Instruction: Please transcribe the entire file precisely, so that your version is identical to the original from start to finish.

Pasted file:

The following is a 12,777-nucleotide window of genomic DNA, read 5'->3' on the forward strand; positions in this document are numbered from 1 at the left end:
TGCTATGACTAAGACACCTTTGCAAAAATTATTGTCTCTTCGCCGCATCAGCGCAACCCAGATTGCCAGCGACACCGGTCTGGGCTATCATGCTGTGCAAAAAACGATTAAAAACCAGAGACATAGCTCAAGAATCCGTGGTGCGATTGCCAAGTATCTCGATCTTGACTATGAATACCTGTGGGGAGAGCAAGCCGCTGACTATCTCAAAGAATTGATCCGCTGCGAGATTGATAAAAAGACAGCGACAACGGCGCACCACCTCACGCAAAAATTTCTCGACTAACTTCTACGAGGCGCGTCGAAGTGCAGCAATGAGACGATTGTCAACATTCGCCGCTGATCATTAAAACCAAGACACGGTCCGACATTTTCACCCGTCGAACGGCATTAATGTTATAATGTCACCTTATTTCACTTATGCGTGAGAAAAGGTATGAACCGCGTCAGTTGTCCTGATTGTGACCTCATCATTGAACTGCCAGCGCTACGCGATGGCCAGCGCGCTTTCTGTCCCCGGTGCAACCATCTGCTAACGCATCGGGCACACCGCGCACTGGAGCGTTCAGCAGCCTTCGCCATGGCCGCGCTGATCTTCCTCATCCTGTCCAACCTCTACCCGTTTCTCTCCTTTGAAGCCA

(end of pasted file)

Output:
The following is a 12,777-nucleotide window of genomic DNA, read 5'->3' on the forward strand; positions in this document are numbered from 1 at the left end:
TGCTATGACTAAGACACCTTTGCAAAAATTATTGTCTCTTCGCCGCATCAGCGCAACCCAGATTGCCAGCGACACCGGTCTGGGCTATCATGCTGTGCAAAAAACGATTAAAAACCAGAGACATAGCTCAAGAATCCGTGGTGCGATTGCCAAGTATCTCGATCTTGACTATGAATACCTGTGGGGAGAGCAAGCCGCTGACTATCTCAAAGAATTGATCCGCTGCGAGATTGATAAAAAGACAGCGACAACGGCGCACCACCTCACGCAAAAATTTCTCGACTAACTTCTACGAGGCGCGTCGAAGTGCAGCAATGAGACGATTGTCAACATTCGCCGCTGATCATTAAAACCAAGACACGGTCCGACATTTTCACCCGTCGAACGGCATTAATGTTATAATGTCACCTTATTTCACTTATGCGTGAGAAAAGGTATGAACCGCGTCAGTTGTCCTGATTGTGACCTCATCATTGAACTGCCAGCGCTACGCGATGGCCAGCGCGCTTTCTGTCCCCGGTGCAACCATCTGCTAACGCATCGGGCACACCGCGCACTGGAGCGTTCAGCAGCCTTCGCCATGGCCGCGCTGATCTTCCTCATCCTGTCCAACCTCTACCCGTTTCTCTCCTTTGAAGCCA